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Saturday 25 October 2014
News / Parow / Majesty of Africa on two wheels

ANDRE BAKKES

She sits on a lonely rock next to a dirt road in the middle of nowhere.

All around her are the rolling mountains of Spreetshoogte a particularly desolate and beautiful part of central Namibia.

Lying beside her is a bicycle which has carried her through “unpleasant Egypt, lunar-like Sudan, crazy Ethiopia, safari-central Kenia, friendly Tanzania, bumpy Zambia, flat Botswana and now the breathtaking Namibia”.

While waiting on the rock for the rest of the team, she fiddles with her camera.

The silence is sporadically broken by the tweets of birds.

“What did I do to deserve this?” she thinks to herself.

“How did I get to be so lucky?”

Tour d’Afrique’s Catharina Robbertze hears a car approaching in the distance.

She waves at the quizzical faces in the passing vehicle before absolute peace embraces her once again.

Robbertze’s Spreetshoogte experience is the highlight of a tour full of highlights.

TygerBurger caught up with the entourage of 55 people as they headed through the northern suburbs near the end of their adventure.

The very idea of summing up this unforgettable endeavour in a few pitiful words is absurd...

It is, in some aspects, even more challenging than cycling through Africa, because one is possible and the other not.

On 14 January at 10:00 the journey to Cape Town started in freezing temperatures at the pyramids in Cairo, and at 13:00 on 12 May they arrived in Cape Town to hugs and tears.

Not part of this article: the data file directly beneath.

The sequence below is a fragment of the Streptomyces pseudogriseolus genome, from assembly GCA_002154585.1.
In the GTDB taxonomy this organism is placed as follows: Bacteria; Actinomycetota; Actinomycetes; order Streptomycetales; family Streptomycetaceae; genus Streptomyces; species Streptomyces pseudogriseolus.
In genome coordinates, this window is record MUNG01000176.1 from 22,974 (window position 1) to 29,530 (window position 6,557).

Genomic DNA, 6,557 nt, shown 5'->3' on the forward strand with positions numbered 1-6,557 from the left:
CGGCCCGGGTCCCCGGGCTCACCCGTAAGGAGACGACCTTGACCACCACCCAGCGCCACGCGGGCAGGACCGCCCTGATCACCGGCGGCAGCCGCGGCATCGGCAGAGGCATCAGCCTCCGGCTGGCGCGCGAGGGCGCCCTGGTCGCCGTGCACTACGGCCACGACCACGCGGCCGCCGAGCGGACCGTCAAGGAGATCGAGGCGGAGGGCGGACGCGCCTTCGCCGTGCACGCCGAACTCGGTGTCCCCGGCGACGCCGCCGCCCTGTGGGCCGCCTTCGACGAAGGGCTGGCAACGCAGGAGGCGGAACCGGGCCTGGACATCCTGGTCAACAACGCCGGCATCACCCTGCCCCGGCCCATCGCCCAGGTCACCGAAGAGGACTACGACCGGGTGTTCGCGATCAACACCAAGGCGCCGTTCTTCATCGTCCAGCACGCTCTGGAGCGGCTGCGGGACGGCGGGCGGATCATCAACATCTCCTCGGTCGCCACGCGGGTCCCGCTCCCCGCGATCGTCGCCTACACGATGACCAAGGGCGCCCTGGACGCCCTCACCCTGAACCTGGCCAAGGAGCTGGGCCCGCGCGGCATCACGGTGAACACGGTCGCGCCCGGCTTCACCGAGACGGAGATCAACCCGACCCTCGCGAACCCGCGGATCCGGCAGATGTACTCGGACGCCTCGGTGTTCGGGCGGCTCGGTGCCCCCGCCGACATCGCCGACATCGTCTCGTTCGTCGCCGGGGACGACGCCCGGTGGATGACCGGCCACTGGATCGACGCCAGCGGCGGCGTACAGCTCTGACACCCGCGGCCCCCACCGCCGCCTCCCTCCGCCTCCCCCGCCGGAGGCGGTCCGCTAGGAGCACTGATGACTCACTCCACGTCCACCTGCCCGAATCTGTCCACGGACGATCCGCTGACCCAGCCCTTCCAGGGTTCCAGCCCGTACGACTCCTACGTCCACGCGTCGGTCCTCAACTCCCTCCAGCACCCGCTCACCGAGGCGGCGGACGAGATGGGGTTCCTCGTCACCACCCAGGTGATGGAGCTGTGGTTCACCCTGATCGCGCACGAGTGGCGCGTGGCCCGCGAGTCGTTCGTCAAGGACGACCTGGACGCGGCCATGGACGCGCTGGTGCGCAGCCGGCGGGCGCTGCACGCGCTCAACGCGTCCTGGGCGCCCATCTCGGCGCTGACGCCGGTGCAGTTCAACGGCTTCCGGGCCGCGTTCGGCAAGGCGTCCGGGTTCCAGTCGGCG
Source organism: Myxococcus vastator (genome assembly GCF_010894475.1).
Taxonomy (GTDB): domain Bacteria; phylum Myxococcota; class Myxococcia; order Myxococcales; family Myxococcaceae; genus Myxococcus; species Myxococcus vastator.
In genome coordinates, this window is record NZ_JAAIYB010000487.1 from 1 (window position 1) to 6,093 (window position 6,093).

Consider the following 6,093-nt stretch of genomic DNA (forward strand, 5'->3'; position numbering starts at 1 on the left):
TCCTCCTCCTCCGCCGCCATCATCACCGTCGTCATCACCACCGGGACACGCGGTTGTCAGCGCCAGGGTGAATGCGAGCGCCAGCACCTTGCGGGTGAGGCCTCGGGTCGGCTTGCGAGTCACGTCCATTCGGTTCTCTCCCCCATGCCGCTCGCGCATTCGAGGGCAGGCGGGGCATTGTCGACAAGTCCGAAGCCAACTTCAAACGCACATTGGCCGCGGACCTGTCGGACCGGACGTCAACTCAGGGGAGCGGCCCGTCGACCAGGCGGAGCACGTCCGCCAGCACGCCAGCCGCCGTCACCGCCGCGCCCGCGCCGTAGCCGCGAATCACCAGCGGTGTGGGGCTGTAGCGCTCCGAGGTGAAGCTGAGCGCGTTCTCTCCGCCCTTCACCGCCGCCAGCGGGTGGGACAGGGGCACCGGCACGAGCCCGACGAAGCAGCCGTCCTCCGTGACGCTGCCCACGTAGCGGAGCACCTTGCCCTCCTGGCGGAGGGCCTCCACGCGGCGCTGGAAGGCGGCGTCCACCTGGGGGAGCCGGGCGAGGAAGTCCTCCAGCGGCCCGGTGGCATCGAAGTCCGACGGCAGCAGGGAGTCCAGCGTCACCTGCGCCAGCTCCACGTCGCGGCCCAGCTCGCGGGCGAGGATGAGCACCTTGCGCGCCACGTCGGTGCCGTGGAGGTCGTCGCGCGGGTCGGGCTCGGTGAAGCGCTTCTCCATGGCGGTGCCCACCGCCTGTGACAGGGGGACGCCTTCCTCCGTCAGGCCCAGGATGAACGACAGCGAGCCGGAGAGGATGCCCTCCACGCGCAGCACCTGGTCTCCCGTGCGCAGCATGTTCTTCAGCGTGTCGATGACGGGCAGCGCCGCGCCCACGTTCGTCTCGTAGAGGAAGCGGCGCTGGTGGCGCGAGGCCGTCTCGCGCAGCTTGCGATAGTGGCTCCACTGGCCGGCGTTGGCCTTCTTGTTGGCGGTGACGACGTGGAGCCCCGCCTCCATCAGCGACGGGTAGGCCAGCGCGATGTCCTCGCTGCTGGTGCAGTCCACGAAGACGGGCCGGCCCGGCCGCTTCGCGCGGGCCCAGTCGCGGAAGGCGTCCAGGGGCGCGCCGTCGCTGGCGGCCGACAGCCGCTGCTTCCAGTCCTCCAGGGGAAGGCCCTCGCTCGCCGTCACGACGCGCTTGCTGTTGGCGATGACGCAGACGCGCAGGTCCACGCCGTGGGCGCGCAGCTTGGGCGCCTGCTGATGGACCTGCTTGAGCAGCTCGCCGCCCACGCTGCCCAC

That is a heavily-laden ellipse...

The only way one can truly fill that ellipse is to refer the reader to www.tourdafrique.com/blog/tourdafrique where there are pages after pages of golden moments.

One could also just use one’s imagination with the following parameters, which Robbertze penned in her blog: “The craziest, dirtiest and most memorable ferry crossing ever; scorching days in Sudan and being invited into strangers’ homes for tea; travelling back in time to Ethiopia; Ethiopian coffee and juice; Tanzanian hospitality, friendliness and parties; the sight of the glorious Victoria Falls; the silence falling over camp when an elephant strolled into camp; the beauty and desolation of Namibia; and ultimately friendships made.”

Squeezed in between the highs were the inevitable lows, such as when one 60-year-old cyclist broke her pelvis, collar bone and a couple of ribs when she took a short, sharp trip from her bicycle seat to Mother Earth.

Another noteworthy inclusion must surely be that the oldest cyclist on this 12000km tour was 65 years old and the youngest just 20.

The 10th Tour d’Afrique, the longest timed stage race in the world, came to a conclusion on the Saturday when 37 full tour riders crossed the finish line on a picture perfect day in Cape Town.

Loved ones urged the riders on as they crossed the line and then once the hugs commenced, it was very difficult to let go again.

Robbertze concludes: “Champagne was flowing and tunes pumping and the dancing continued until the early hours of the morning as Cape Town lived up to its reputation as one of the best party spots in South Africa. Despite feeling a little worse for wear on Sunday everyone agreed that it was a fitting end to what has been an absolutely incredible and unforgettable trip!”

There will be another similar tour through Africa again next year, so for all those adventure-junkies out there, go to the website to register.

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